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SKB had owned Trolley for just about six months when 18-year-old Sulejman Talovic went on a rampage Feb. 12, 2007, shooting nine people in and around Trolley Square, and killing five.
After the tragedy, the state and national economies slipped into recession, and shoppers slammed shut their wallets. Later, Whole Foods, which had committed to opening a large store on the property, began to waffle on those plans after it acquired rival grocery chain Wild Oats, which had two nearby locations.
Losing the Whole Foods store would have been a huge setback. That led SKB to file suit against the natural foods grocer, claiming Whole Foods was contractually obligated to build a store. After more than a year of delays and negotiations, SKB prevailed. The sides settled and construction began on a 44,000-square-foot store, albeit smaller than the one originally planned, which opened in March 2011.
A RENEWAL BEGINS
In spring 2007, several months after the shooting, SKB began work on the main mall building and on replacing an aging parking structure. In the mall, skylights were uncovered and seismic and infrastructure upgrades were completed.
Although the mall received a much-needed face-lift, the greatest changes were being made on the surrounding property.
SKB built three retail buildings totaling 30,000 square feet on the west side. On the northeast corner, foundation work began on the Whole Foods site, with an additional 16,000 square feet set aside for small, speciality retailers. Two stories of parking — more than 200 spaces — were built above Whole Foods.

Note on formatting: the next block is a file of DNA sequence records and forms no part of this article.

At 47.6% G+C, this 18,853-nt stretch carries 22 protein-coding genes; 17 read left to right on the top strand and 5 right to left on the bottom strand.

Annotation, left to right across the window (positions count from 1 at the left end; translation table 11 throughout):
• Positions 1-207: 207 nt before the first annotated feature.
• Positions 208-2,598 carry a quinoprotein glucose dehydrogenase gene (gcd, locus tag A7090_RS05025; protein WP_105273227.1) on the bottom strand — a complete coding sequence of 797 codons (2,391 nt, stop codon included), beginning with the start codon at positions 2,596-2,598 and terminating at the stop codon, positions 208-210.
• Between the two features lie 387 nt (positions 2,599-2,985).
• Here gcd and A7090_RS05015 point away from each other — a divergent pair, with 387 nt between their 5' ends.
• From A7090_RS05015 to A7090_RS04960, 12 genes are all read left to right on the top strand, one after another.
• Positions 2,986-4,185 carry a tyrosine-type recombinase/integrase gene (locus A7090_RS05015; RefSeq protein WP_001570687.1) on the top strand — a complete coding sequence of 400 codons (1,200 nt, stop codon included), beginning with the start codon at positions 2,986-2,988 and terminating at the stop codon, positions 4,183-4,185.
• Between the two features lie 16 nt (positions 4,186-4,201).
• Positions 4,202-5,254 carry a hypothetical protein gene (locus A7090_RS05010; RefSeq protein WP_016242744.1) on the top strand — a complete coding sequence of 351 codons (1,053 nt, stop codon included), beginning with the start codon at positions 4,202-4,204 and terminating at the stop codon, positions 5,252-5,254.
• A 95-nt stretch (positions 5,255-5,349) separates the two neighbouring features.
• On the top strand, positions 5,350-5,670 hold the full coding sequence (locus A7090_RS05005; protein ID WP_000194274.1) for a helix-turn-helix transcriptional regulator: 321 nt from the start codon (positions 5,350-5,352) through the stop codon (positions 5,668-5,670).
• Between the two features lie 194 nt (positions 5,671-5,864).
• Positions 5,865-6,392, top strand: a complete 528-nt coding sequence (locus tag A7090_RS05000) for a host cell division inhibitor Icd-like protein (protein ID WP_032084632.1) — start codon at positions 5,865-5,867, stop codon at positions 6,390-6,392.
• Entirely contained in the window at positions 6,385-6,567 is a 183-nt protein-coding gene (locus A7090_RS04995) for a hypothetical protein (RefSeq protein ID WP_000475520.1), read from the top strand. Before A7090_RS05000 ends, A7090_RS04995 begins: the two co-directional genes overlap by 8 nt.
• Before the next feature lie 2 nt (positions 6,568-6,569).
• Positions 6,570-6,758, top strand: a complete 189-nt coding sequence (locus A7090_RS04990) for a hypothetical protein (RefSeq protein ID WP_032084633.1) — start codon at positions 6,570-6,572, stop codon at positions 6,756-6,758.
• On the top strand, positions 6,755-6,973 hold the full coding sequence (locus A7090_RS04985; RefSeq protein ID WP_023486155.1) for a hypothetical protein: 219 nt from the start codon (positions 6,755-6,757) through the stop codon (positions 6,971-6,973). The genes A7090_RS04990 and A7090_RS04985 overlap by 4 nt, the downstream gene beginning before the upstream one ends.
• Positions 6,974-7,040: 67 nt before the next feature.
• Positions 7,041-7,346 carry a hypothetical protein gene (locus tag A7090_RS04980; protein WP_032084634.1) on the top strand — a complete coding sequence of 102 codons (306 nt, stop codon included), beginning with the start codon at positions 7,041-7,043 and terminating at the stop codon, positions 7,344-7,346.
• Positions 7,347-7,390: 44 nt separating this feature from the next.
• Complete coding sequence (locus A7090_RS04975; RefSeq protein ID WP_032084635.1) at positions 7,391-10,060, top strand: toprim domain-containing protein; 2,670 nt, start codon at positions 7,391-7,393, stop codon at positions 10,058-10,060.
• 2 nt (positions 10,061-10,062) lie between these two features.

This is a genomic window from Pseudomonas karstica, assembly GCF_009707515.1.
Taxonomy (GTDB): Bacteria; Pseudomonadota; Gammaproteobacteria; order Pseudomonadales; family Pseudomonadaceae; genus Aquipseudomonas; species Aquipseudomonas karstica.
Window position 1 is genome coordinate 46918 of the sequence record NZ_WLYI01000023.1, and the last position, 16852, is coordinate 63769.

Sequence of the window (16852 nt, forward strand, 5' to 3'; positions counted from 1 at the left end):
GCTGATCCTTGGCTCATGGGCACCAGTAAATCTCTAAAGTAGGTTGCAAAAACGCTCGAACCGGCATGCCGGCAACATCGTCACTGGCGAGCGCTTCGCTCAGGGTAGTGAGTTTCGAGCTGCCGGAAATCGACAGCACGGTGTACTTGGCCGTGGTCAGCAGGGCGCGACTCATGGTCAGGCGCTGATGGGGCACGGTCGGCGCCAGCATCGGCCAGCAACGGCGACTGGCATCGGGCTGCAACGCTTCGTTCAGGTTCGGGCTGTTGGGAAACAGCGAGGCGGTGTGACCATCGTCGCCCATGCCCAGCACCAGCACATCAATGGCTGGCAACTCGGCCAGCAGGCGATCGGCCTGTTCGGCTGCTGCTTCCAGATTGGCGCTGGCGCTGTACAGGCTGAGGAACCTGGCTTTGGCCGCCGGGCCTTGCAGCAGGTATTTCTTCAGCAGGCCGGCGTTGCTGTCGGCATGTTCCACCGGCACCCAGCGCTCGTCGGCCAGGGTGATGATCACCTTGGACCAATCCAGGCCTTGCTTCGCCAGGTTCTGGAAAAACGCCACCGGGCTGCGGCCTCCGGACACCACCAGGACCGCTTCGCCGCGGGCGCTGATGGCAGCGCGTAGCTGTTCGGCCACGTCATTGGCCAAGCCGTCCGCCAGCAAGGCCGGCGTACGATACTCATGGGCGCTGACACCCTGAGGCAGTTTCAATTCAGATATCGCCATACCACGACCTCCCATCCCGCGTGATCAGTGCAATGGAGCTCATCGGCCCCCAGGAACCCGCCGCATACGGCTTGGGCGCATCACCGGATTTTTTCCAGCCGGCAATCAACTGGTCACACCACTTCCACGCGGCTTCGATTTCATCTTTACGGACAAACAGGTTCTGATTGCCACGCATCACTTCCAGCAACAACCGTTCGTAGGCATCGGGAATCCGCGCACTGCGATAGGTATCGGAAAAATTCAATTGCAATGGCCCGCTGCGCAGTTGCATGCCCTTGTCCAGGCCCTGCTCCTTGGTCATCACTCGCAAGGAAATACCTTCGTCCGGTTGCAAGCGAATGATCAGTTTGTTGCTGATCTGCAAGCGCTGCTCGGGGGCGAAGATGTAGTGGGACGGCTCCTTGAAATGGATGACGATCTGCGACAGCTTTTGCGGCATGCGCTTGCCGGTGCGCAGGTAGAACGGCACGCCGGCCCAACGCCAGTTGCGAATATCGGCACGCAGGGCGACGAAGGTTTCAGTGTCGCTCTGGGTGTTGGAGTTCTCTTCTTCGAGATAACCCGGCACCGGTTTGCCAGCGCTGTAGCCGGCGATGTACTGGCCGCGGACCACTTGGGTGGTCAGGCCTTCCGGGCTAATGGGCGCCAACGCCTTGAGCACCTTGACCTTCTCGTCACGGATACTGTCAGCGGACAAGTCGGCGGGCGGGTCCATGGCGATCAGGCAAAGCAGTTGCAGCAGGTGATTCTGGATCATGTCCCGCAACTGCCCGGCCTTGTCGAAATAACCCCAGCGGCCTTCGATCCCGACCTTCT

As with any construction work, the mall at times wasn’t exactly shopper-friendly, even though SKB said it did its best to keep the mall open and navigable during reconstruction.
CHALLENGE TO ADD, KEEP TENANTS
Undoubtedly, the nation’s and state’s retail sector has been hit hard by the economic downturn, and shopping centers and malls along the Wasatch Front have been in tenant-retention mode since 2008. Trolley, even though it has newer competitors (think City Creek) and more modern rivals (Station Park has the latest in movie theaters), has managed to remain viable.
Although it apparently is losing Restoration Hardware to City Creek Center, Pottery Barn, Pottery Barn Kids and Williams-Sonoma are locked into long-term leases, says Trolley Square’s Katter. And they remain distinctive and powerful draws given that the two Pottery Barn locations are the only ones in Utah and that the Williams-Sonoma store is one of only two in the state (the other is in Provo).
Trolley Square also has some successful longtime restaurant tenants, including Rodizio Grill and The Old Spaghetti Factory. The Italian restaurant and its neighbor, Desert Edge Brewery at The Pub, both have been in Trolley Square since 1972.
Sena Vick of Salt Lake City has been coming to Trolley Square for years to eat at The Old Spaghetti Factory. Also a fan of independent book stores, Vick now comes for Weller Book Works, too.
New tenants, led by Whole Foods, are helping to compensate for the recessionary loss of shops such as the Hard Rock Cafe, whose parent scaled back during hard times, and apparel retailer Banana Republic, one of a number of stores closed by struggling Gap Inc.
Tony Weller, owner of Weller Book Works, moved his bookstore — formerly known as Sam Weller’s — from Main Street to Trolley Square in mid-January. For him, it was one of the only a few malls that had any type of balance between locally owned shops and chain stores. In addition to selling new, used and collectible books, Weller also is working on adding a café to bring coffee, tea and food to the south end of Trolley Square.
"We needed to make a move, and I’m so glad it ended up being to Trolley," Weller said. "It feels like home."
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